President Jacob Zuma warned his detractors that they would have no future in the ANC if they were ill-disciplined, according to reports.
Zuma, who was addressing the provincial African National Congress centenary celebrations in East London on Saturday, also took a swipe at those “who defend wrongdoing” within the party, the Sunday Times reported.
“We must reach a point where discipline is exercised irrespective of the position you hold… this thing must end where if one comrade is doing wrong things, there are comrades who defend him,” Zuma was quoted as saying.
This came a week after ANC treasurer Mathews Phosa broke ranks on the ANC Youth League’s disciplinary issues while addressing a centenary rally in Sekhukhune.
He said the ANC was “no dustbin for comrades”.
According to the report Zuma said discipline was central to the ruling party’s growth.
“Let’s not destroy this organisation of [Johan] Dube, [Oliver] Tambo and [Nelson] Mandela. You can’t be bigger than them.”
He warned that those who did not understand the ANC would soon find themselves outside the party, the Sunday Times reported.
Tension between factions
Tension between the pro-Zuma faction and those calling for his removal as ANC president intensified this week ahead of the crucial appeal hearing of suspended ANCYL president Julius Malema and his officials, the Mail & Guardian reported on Friday.
With just 10 months before the ANC’s watershed elective conference in Mangaung both factions were trying to gain the high ground this week, with ANC secretary general Gwede Mantashe lashing out at treasurer general Mathews Phosa for questioning the decision to suspend Malema and Cabinet’s decision to place five Limpopo provincial departments under administration.
The league has hit back at Mantashe, accusing him and Zuma in a confidential letter seen by the Mail & Guardian of inconsistency in applying issues of discipline in the organisation.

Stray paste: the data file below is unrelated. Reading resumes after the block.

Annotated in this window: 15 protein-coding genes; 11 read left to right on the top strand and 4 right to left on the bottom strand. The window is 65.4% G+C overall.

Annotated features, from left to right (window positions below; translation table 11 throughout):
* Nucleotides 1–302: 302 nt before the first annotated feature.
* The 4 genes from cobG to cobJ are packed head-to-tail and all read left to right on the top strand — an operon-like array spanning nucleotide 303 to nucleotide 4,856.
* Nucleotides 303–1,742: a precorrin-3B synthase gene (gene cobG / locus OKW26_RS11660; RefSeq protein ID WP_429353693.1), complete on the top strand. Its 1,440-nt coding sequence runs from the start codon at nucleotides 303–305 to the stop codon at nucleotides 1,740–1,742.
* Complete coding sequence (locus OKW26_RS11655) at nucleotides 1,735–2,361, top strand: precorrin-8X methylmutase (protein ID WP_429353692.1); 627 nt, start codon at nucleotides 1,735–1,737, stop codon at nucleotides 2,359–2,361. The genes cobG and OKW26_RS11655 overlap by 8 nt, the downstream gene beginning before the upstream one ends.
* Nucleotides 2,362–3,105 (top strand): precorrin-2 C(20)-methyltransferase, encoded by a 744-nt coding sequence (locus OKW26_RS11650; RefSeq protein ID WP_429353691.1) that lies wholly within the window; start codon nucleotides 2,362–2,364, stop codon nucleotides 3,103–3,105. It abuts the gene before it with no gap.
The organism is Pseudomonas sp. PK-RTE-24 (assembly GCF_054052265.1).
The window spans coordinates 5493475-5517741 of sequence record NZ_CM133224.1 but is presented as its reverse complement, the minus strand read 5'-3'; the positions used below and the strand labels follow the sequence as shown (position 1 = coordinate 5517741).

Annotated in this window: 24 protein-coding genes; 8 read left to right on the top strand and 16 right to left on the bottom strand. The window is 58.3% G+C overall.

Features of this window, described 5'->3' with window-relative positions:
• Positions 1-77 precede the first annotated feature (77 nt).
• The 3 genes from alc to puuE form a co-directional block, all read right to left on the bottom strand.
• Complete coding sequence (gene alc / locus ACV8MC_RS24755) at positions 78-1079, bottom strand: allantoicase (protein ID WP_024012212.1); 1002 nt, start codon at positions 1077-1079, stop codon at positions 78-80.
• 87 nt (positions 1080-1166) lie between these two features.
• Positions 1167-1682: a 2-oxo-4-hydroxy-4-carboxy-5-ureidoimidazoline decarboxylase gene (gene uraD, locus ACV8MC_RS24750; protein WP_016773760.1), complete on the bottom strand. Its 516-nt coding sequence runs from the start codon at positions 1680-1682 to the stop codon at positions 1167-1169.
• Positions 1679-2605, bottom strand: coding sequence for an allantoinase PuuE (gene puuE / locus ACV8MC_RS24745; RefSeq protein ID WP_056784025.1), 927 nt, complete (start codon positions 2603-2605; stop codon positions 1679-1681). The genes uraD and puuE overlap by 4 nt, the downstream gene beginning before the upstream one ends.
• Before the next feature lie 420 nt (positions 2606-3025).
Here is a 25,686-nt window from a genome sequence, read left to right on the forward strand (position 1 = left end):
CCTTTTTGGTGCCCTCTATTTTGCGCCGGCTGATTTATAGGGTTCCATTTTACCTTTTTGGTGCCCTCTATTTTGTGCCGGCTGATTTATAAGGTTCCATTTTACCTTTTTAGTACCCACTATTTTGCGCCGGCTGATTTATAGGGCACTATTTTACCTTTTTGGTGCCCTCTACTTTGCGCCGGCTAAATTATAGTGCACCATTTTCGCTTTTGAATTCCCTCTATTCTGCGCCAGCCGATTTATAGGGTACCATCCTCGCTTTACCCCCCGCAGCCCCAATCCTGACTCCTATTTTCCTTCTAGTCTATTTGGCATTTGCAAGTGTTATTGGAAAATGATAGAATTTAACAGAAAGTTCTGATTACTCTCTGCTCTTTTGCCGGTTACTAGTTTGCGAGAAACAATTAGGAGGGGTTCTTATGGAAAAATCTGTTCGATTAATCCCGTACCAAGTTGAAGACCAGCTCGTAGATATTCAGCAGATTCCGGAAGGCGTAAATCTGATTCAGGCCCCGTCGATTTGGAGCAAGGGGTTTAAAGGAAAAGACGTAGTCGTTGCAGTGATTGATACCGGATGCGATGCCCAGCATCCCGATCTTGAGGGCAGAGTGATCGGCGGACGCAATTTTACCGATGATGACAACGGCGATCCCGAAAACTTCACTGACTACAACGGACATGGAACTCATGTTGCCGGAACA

The split also played itself out in Cabinet, with critics of the President saying he was allowing the government tail to wag the ANC dog and dictate policy to Luthuli House. This relates to Zuma’s decision to break with tradition by convening a Cabinet lekgotla before the ANC’s extended national executive committee (NEC) lekgotla.
“Traditionally, the January 8 statement is a policy statement,” said a senior ANC and government official who asked not to be named. “From there, you deduce programmatic areas for the ANC lekgotla, which allows everyone outside the NEC [including alliance partners] to attend. The ANC lekgotla would then produce a document which would be discussed by a Cabinet lekgotla in preparation for the state of the nation address.”
Approached for comment, Mantashe said it was agreed last year to move the party’s annual lekgotla from January to July in order to feed into Finance Minister Pravin Gordhan’s budgetary planning cycle when he formulates the medium-term expenditure framework in October.
“The discussions that took place at this week’s Cabinet lekgotla will be discussed at the NEC in February in preparation for the state of the nation address and there is nothing unusual about that,” said Mantashe.
Relations between the youth league and its mother body have deteriorated since Luthuli House’s decision to charge Malema and his cohorts with bringing the ANC into disrepute and sowing divisions in its ranks.
The decision has divided the party’s top six officials, with Phosa, deputy president Kgalema Motlanthe and deputy secretary general Thandi Modise favouring a political solution to the matter while Mantashe, Zuma and ANC chairperson Baleka Mbete prefer disciplinary action.
The league’s leaders believe they are being targeted because they support Motlanthe and ANC head of campaigns Fikile Mbalula to replace Zuma and Mantashe as president and secretary general respectively in Mangaung later this year.
The Zuma faction in KwaZulu-Natal circulated the names of preferred candidates for the top six positions. The names include Zuma for president, SACP boss Blade Nzimande for deputy president, Police Minister Nathi Mthethwa for secretary general and Mantashe for chairman.
Last week the anti-Zuma faction also circulated its preferred candidates, who included Kgalema Motlanthe as president, Home Affairs Minister Nkosazana Dlamini-Zuma as deputy president, Sports Minister Fikile Mbalula as secretary general, North West Premier Thandi Modise as deputy secretary general, Human Settlements Minister Tokyo Sexwale as chairperson and National Planning Minister Trevor Manuel as treasurer.
On Tuesday Mantashe fired the first salvo when he accused Phosa of stepping out of line and contradicting the ANC’s collective decisions and policies.
Addressing a rally in Limpopo last weekend to celebrate the ANC’s centenary Phosa was quoted as saying: “I know Juju [Malema] is worried [about the disciplinary appeal hearing], but I want to assure him that the ANC has no dustbin for comrades. If comrades make mistakes, we find a mechanism to address them.”